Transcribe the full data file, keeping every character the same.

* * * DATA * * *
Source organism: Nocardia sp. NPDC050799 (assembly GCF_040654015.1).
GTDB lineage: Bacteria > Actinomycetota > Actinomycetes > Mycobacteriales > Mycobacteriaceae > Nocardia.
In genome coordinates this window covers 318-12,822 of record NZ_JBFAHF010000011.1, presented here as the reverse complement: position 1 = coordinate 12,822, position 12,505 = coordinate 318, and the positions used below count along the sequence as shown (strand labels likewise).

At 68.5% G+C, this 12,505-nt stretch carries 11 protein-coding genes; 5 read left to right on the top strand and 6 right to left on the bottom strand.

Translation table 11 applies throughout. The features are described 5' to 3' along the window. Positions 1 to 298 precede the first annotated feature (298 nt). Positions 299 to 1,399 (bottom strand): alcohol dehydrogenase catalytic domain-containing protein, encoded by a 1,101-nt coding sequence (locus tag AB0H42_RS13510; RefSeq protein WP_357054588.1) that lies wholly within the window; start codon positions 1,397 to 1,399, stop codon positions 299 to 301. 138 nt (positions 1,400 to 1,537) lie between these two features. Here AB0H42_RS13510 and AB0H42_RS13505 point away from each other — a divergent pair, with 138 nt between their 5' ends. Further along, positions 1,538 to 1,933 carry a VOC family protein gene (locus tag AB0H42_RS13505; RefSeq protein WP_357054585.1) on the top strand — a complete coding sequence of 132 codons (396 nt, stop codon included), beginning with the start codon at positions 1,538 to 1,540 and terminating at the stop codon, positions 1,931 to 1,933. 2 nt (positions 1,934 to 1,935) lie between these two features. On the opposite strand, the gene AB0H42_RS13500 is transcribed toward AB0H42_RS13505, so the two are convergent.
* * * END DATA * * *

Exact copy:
Source organism: Nocardia sp. NPDC050799 (assembly GCF_040654015.1).
GTDB lineage: Bacteria > Actinomycetota > Actinomycetes > Mycobacteriales > Mycobacteriaceae > Nocardia.
In genome coordinates this window covers 318-12,822 of record NZ_JBFAHF010000011.1, presented here as the reverse complement: position 1 = coordinate 12,822, position 12,505 = coordinate 318, and the positions used below count along the sequence as shown (strand labels likewise).

At 68.5% G+C, this 12,505-nt stretch carries 11 protein-coding genes; 5 read left to right on the top strand and 6 right to left on the bottom strand.

Translation table 11 applies throughout. The features are described 5' to 3' along the window. Positions 1 to 298 precede the first annotated feature (298 nt). Positions 299 to 1,399 (bottom strand): alcohol dehydrogenase catalytic domain-containing protein, encoded by a 1,101-nt coding sequence (locus tag AB0H42_RS13510; RefSeq protein WP_357054588.1) that lies wholly within the window; start codon positions 1,397 to 1,399, stop codon positions 299 to 301. 138 nt (positions 1,400 to 1,537) lie between these two features. Here AB0H42_RS13510 and AB0H42_RS13505 point away from each other — a divergent pair, with 138 nt between their 5' ends. Further along, positions 1,538 to 1,933 carry a VOC family protein gene (locus tag AB0H42_RS13505; RefSeq protein WP_357054585.1) on the top strand — a complete coding sequence of 132 codons (396 nt, stop codon included), beginning with the start codon at positions 1,538 to 1,540 and terminating at the stop codon, positions 1,931 to 1,933. 2 nt (positions 1,934 to 1,935) lie between these two features. On the opposite strand, the gene AB0H42_RS13500 is transcribed toward AB0H42_RS13505, so the two are convergent.